Language and “correctness”

My first post initially contained this first sentence:

Everyone has their parameters for hiring a freelance writer.

One of my first beta-readers alerted me to the fact that some people have issues with this construction: the use of the third-person plural pronoun as a third-person gender-neutral singular pronoun.  I don’t have problems with this construction, though there are other usages that grate (“between you and I,” “I felt badly about it,” – there are more.  I won’t go on).  There are others whom I respect who also find this to be a useful construction, but I will mention two: the website Common Errors in English and the technical linguistics blog Language Log:

The argument was settled long ago: singular they has routinely been used throughout the history of English, by all the best writers,* until certain subcases were artificially turned into “errors” by self-appointed experts. Successively less discriminating pseudo-authorities then generalized the proscription in successively sillier ways, although they have largely been ignored by the users of the language.

[Emphasis mine]

I’ll get back to that last statement in a minute, but first you might have noticed that I changed that initial sentence in the first post.  Was I backing down in my assertion (backed up by some very eminent language scholars and the “best” writers) that use of they/their to indicate a singular third person is correct?  No.  That brings us to our audience.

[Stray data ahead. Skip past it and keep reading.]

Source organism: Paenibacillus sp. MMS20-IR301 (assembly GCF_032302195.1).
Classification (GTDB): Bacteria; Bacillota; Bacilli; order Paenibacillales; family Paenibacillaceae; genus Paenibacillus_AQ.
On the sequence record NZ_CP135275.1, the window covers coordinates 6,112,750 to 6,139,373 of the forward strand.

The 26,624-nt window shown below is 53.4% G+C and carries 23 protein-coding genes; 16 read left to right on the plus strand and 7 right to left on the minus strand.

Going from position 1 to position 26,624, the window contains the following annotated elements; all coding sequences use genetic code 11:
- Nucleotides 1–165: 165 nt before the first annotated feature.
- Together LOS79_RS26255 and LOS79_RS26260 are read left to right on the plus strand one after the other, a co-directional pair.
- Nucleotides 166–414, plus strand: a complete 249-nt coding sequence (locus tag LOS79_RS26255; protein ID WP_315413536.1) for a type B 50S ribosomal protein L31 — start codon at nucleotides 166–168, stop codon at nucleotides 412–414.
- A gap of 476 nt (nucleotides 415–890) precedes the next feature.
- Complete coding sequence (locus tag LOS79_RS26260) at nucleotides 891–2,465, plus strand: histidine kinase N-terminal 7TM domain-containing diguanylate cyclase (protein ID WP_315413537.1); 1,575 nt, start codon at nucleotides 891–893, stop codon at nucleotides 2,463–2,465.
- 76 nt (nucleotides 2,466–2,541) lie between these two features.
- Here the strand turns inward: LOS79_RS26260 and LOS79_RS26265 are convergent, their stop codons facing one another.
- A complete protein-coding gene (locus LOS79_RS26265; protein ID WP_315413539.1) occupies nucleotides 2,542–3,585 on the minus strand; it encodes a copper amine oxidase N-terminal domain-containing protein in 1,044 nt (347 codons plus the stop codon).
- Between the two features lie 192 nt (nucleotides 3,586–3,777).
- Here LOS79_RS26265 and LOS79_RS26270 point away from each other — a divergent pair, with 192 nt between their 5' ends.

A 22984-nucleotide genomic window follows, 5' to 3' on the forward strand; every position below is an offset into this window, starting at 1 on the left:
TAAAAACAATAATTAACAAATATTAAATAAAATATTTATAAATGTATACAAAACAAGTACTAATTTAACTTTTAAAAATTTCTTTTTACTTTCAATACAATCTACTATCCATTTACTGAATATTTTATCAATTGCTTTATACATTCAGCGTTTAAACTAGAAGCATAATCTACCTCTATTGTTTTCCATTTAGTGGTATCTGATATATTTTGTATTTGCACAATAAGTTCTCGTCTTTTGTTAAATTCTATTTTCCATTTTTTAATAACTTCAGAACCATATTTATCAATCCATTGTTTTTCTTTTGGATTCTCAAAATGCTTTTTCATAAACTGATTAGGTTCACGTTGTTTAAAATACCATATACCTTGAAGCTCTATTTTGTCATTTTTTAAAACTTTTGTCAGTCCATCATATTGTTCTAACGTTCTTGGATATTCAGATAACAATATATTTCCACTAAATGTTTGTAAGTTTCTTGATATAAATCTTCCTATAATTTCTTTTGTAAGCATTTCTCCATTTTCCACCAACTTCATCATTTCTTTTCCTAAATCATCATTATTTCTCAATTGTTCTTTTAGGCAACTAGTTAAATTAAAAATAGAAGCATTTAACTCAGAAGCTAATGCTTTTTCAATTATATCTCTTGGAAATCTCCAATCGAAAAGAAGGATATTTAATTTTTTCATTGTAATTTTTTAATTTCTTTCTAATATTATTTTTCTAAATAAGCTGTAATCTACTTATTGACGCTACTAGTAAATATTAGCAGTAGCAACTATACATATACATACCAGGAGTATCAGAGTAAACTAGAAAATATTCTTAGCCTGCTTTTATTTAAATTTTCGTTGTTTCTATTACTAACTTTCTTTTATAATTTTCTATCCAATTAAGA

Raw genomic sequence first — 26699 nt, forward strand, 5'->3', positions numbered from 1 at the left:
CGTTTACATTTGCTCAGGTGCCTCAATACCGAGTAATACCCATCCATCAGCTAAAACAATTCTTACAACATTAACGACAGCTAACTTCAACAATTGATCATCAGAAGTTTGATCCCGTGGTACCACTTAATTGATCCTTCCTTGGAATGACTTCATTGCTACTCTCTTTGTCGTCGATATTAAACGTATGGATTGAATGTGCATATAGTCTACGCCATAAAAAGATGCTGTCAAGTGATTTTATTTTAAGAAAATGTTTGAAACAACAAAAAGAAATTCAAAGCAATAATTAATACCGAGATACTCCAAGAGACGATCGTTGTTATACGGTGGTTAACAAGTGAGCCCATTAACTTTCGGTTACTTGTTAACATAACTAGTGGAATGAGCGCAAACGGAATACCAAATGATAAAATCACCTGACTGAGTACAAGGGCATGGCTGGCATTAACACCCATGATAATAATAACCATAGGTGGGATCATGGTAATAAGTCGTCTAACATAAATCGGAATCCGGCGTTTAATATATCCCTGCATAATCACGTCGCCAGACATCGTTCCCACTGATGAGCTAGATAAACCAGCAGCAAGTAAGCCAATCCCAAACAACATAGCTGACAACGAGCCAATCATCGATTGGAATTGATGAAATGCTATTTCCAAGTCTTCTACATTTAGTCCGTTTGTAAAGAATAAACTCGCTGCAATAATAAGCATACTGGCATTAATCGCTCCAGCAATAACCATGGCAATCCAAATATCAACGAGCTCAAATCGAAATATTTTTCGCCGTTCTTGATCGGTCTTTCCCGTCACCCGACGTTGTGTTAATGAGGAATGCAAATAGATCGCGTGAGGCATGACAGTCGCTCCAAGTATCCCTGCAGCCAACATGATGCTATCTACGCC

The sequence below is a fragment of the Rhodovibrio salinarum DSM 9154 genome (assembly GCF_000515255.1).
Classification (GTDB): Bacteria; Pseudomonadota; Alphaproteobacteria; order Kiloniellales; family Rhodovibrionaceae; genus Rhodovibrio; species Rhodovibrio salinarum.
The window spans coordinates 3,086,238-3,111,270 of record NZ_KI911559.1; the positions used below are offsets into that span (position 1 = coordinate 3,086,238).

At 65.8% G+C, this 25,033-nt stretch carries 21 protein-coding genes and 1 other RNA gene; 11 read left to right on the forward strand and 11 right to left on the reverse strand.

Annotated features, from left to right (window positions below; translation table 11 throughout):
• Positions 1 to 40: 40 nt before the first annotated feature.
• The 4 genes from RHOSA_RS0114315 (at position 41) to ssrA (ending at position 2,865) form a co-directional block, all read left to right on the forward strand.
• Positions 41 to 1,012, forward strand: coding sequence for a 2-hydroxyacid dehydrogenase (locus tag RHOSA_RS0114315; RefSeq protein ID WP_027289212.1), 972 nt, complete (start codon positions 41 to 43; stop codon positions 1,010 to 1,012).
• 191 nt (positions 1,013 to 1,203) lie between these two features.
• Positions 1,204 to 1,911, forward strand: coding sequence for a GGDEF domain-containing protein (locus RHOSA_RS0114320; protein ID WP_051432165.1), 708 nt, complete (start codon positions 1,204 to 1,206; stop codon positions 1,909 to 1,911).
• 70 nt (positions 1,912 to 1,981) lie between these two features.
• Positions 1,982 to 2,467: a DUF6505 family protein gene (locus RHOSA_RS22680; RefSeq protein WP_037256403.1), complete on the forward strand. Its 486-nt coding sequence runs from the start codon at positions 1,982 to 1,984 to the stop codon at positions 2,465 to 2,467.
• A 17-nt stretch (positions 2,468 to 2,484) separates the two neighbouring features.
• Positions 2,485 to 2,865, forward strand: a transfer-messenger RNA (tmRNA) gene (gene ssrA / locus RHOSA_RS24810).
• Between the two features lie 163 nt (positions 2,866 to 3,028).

Users of the language – there’s the rub.  Who is your audience?  Who are you talking to?  Some people really believe that this use of they/their is an incorrect, amateurish construction in any and every case, and my use of it will throw them out of the flow of what I am saying.  They have to get around how I said something to get to the sense of what I said.

In other words, is it more important to be perceived to be technically correct or is it more important to be easily understood?  Anyone reading what I had initially written would certainly understand what I was getting at – but would their eyes and brain then alight neatly on the next thought or would they be mentally hung up by the construction of the first sentence?  If they do hang up – if the mental gears grind and smoke and they wonder, “Is she really a good writer?” or triumphantly think, “Aha – a fraud!” or any other possible response other than, “Yes, okay – and…” – will understanding prevail?

Possibly it will, but not without a lot of work on their (and possibly my) part.  In this endeavor, I am my own client.  Am I served by dragging my audience rather than leading them?  I would say no, and I would say no on behalf of any other client of mine.  Therefore I changed it.

* NB: Jane Austen – ed.

ETA: Language Log again, with a very timely post – and this is exactly the type of singular “they” that does grate.